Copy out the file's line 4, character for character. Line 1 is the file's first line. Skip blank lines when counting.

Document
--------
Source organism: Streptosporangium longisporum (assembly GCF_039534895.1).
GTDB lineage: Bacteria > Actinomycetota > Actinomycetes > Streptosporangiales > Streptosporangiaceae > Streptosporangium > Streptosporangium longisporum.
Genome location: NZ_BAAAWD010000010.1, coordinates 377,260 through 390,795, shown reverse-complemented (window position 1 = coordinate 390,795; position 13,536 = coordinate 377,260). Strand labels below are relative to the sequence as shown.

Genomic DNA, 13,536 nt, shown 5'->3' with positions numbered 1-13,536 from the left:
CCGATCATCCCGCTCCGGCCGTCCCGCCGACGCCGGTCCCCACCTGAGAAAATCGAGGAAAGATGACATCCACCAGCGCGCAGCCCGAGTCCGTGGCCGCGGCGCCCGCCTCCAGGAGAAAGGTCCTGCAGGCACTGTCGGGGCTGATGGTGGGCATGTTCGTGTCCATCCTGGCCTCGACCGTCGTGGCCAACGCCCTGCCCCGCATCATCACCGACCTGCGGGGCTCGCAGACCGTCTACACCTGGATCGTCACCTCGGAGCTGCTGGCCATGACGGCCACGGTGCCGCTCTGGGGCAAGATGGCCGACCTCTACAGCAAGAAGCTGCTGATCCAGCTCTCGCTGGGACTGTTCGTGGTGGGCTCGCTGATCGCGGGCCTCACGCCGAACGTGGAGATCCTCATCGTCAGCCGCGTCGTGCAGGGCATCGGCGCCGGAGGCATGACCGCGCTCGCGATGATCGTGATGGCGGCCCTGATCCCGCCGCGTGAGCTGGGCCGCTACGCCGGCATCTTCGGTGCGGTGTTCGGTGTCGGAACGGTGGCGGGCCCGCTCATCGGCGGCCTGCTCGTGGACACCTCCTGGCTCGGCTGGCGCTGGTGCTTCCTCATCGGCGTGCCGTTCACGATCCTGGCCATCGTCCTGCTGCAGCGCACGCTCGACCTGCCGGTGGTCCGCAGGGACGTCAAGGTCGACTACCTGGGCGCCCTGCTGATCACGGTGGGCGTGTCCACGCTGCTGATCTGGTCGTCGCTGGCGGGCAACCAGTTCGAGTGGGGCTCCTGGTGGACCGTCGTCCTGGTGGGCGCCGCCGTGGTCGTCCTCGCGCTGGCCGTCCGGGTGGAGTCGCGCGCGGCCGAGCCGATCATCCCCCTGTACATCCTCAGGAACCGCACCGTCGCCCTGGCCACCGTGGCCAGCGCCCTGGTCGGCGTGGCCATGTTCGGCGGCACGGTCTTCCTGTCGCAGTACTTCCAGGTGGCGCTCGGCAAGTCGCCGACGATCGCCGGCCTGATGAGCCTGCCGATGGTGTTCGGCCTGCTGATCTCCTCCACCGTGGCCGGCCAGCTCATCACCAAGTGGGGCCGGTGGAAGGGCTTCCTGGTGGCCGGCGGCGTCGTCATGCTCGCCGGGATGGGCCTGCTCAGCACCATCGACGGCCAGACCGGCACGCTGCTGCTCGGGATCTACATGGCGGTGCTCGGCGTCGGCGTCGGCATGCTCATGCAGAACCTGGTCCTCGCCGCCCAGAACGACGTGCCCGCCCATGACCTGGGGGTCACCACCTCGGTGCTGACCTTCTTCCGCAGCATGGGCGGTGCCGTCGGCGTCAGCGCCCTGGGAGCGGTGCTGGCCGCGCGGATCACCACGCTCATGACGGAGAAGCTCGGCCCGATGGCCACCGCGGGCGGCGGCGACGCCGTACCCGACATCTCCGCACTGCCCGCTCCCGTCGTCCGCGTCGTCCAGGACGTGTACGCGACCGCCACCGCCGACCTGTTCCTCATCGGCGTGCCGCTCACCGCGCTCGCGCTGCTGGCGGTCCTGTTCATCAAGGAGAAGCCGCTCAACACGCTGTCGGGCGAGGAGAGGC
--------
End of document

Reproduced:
Genomic DNA, 13,536 nt, shown 5'->3' with positions numbered 1-13,536 from the left: